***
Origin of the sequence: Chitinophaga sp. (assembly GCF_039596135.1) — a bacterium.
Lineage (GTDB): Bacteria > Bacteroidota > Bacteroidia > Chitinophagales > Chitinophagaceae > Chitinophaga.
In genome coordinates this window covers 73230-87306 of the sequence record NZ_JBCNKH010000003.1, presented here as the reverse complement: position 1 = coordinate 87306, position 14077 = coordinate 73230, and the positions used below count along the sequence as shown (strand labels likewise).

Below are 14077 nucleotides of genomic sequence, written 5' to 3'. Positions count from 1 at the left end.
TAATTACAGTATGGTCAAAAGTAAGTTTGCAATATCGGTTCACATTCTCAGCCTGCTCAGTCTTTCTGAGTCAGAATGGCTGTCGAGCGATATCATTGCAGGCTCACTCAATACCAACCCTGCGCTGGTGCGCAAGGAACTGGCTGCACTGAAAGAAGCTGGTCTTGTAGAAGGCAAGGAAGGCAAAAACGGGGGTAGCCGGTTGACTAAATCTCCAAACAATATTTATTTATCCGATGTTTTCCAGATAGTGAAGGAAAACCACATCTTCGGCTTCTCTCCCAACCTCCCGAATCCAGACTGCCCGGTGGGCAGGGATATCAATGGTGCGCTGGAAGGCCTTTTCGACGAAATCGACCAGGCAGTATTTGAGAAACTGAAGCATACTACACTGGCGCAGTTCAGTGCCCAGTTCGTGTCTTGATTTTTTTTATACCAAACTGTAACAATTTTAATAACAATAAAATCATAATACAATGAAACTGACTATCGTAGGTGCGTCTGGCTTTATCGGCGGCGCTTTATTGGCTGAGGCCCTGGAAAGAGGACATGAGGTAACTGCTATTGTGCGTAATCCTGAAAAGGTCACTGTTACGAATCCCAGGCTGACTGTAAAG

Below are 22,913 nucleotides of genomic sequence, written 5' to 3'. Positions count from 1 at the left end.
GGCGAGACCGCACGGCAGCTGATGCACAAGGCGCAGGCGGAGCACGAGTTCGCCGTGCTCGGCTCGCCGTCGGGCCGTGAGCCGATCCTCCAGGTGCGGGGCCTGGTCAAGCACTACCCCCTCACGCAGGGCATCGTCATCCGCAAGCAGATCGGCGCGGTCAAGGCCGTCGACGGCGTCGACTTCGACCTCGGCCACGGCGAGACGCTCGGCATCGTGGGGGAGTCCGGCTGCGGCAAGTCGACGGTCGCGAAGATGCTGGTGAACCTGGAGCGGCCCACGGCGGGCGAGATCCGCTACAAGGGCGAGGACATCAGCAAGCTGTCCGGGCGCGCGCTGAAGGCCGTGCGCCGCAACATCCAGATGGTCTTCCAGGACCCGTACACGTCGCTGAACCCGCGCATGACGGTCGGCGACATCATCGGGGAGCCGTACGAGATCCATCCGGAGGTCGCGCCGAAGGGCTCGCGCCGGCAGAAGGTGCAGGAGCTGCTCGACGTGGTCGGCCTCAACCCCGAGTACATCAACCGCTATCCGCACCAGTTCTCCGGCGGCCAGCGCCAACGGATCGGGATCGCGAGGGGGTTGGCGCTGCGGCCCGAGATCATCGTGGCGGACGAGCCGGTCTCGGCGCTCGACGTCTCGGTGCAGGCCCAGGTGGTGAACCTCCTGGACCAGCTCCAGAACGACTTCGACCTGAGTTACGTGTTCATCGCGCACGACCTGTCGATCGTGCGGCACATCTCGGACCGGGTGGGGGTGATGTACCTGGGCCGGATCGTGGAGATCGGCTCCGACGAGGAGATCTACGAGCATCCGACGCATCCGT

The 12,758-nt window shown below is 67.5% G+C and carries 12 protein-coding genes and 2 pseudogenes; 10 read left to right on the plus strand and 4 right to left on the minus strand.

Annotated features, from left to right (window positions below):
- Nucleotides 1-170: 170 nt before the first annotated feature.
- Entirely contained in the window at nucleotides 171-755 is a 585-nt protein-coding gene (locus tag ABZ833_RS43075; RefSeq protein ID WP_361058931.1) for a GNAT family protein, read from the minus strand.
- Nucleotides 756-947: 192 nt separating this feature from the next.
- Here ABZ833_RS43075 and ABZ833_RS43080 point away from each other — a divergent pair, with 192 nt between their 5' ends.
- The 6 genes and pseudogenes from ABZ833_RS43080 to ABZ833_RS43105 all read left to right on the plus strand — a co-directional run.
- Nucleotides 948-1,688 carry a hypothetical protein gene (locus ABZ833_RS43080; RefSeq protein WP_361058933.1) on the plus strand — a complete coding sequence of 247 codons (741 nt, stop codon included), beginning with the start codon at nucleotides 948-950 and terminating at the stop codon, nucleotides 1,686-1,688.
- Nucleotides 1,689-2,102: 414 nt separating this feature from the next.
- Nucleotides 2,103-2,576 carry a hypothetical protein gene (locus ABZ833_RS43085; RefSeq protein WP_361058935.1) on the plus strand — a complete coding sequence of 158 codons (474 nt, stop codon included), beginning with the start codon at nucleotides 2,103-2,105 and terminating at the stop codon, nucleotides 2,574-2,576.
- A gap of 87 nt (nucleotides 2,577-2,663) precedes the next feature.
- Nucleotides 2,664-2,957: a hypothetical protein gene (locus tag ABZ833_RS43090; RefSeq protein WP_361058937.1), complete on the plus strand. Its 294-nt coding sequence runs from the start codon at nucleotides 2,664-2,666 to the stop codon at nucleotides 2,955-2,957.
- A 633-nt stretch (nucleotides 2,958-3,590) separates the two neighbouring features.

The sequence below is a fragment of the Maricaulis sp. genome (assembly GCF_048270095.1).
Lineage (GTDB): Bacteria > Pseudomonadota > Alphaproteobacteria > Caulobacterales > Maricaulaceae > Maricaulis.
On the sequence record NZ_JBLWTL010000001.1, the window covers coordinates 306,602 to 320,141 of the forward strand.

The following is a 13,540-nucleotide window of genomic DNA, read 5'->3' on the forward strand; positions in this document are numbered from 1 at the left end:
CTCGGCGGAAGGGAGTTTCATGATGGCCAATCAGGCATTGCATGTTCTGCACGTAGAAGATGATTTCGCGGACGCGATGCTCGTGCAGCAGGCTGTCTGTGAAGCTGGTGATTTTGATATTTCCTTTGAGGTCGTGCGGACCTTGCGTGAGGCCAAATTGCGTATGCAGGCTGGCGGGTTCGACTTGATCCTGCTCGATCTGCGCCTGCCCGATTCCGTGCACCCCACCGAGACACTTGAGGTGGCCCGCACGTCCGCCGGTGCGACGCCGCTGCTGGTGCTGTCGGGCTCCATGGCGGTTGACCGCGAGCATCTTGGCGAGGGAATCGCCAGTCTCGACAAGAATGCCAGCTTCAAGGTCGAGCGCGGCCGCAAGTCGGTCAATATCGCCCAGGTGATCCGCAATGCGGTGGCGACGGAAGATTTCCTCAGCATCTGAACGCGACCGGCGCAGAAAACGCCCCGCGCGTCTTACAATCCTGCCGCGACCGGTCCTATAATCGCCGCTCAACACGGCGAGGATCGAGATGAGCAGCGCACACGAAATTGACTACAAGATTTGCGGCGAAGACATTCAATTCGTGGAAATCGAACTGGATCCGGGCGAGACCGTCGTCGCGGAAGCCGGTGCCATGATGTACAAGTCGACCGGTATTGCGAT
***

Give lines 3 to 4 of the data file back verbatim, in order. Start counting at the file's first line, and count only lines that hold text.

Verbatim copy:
In genome coordinates this window covers 73230-87306 of the sequence record NZ_JBCNKH010000003.1, presented here as the reverse complement: position 1 = coordinate 87306, position 14077 = coordinate 73230, and the positions used below count along the sequence as shown (strand labels likewise).

Below are 14077 nucleotides of genomic sequence, written 5' to 3'. Positions count from 1 at the left end.